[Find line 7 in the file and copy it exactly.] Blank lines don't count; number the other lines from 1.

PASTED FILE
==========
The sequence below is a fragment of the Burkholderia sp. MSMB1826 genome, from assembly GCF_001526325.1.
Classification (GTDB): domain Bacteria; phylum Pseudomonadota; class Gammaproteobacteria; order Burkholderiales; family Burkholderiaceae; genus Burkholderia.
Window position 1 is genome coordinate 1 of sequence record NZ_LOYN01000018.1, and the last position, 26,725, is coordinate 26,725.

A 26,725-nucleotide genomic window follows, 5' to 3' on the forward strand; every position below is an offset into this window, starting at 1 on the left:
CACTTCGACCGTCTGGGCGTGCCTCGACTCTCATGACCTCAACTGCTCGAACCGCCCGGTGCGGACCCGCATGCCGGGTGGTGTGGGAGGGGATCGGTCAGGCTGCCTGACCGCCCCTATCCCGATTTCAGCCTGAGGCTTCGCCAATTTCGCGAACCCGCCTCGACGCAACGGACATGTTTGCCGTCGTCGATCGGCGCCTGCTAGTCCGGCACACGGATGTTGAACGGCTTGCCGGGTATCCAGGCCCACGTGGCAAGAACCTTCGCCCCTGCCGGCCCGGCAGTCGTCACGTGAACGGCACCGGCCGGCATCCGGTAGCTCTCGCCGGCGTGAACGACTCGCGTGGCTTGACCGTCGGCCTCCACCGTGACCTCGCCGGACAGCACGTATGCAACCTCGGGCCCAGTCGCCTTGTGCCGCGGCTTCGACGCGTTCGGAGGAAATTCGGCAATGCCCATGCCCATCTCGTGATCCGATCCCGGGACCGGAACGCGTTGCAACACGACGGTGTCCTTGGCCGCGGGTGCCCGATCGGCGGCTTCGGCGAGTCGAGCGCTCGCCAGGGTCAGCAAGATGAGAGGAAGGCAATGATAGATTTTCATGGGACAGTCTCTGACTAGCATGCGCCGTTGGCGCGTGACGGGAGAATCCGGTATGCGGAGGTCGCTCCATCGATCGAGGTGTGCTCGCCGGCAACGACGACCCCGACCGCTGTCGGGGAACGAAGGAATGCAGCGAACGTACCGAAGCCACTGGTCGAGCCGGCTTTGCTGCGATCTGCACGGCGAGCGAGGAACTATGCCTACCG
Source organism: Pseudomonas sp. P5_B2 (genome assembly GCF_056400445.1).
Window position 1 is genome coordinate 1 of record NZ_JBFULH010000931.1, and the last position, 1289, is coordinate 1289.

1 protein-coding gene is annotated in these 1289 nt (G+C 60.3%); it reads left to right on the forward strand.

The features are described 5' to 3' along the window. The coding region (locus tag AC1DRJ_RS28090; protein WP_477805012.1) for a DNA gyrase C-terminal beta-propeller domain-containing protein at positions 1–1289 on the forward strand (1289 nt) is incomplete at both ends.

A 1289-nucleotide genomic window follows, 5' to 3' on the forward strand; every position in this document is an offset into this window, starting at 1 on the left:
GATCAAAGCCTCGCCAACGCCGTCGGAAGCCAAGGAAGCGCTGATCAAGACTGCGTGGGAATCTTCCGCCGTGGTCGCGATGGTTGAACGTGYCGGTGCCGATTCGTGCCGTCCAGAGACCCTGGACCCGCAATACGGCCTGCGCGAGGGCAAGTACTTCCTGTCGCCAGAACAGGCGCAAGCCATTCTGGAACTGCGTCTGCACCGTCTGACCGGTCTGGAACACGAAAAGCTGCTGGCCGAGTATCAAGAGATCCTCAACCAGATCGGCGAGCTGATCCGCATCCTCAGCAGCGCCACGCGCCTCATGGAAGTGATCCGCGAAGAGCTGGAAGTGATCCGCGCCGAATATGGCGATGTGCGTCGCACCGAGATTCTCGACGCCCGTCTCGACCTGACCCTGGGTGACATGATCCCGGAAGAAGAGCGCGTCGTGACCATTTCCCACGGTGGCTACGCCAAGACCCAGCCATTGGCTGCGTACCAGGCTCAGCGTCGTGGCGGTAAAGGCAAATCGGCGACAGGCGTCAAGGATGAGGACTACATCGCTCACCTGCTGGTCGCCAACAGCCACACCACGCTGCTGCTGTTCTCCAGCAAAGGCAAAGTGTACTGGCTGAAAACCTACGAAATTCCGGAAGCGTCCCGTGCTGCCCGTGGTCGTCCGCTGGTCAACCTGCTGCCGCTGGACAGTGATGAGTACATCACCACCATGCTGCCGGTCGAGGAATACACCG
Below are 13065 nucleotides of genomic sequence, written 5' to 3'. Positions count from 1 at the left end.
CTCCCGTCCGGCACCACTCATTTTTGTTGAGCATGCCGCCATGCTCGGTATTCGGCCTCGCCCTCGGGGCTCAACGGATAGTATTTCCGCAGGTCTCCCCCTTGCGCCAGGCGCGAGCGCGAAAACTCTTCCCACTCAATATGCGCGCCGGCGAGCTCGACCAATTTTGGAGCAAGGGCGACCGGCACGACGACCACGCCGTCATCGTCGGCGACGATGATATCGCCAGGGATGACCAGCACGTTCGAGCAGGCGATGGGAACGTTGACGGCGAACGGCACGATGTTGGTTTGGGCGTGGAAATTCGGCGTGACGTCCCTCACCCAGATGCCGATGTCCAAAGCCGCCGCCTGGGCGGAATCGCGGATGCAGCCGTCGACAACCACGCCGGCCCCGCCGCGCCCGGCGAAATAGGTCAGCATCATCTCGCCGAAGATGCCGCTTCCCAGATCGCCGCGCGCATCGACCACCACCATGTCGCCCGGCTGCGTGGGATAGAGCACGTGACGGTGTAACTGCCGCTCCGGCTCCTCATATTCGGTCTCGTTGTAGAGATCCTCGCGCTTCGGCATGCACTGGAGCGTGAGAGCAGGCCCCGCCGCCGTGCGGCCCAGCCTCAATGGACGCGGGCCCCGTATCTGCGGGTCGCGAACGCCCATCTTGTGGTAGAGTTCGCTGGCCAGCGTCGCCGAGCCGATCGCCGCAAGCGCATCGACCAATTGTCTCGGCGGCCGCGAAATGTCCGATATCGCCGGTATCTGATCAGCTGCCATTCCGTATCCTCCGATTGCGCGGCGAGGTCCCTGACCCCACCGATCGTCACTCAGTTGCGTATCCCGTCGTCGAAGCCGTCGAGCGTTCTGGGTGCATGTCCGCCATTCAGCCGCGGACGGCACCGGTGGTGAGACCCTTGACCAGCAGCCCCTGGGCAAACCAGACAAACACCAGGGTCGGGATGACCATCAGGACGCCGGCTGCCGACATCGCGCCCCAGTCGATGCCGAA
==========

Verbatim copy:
Window position 1 is genome coordinate 1 of record NZ_JBFULH010000931.1, and the last position, 1289, is coordinate 1289.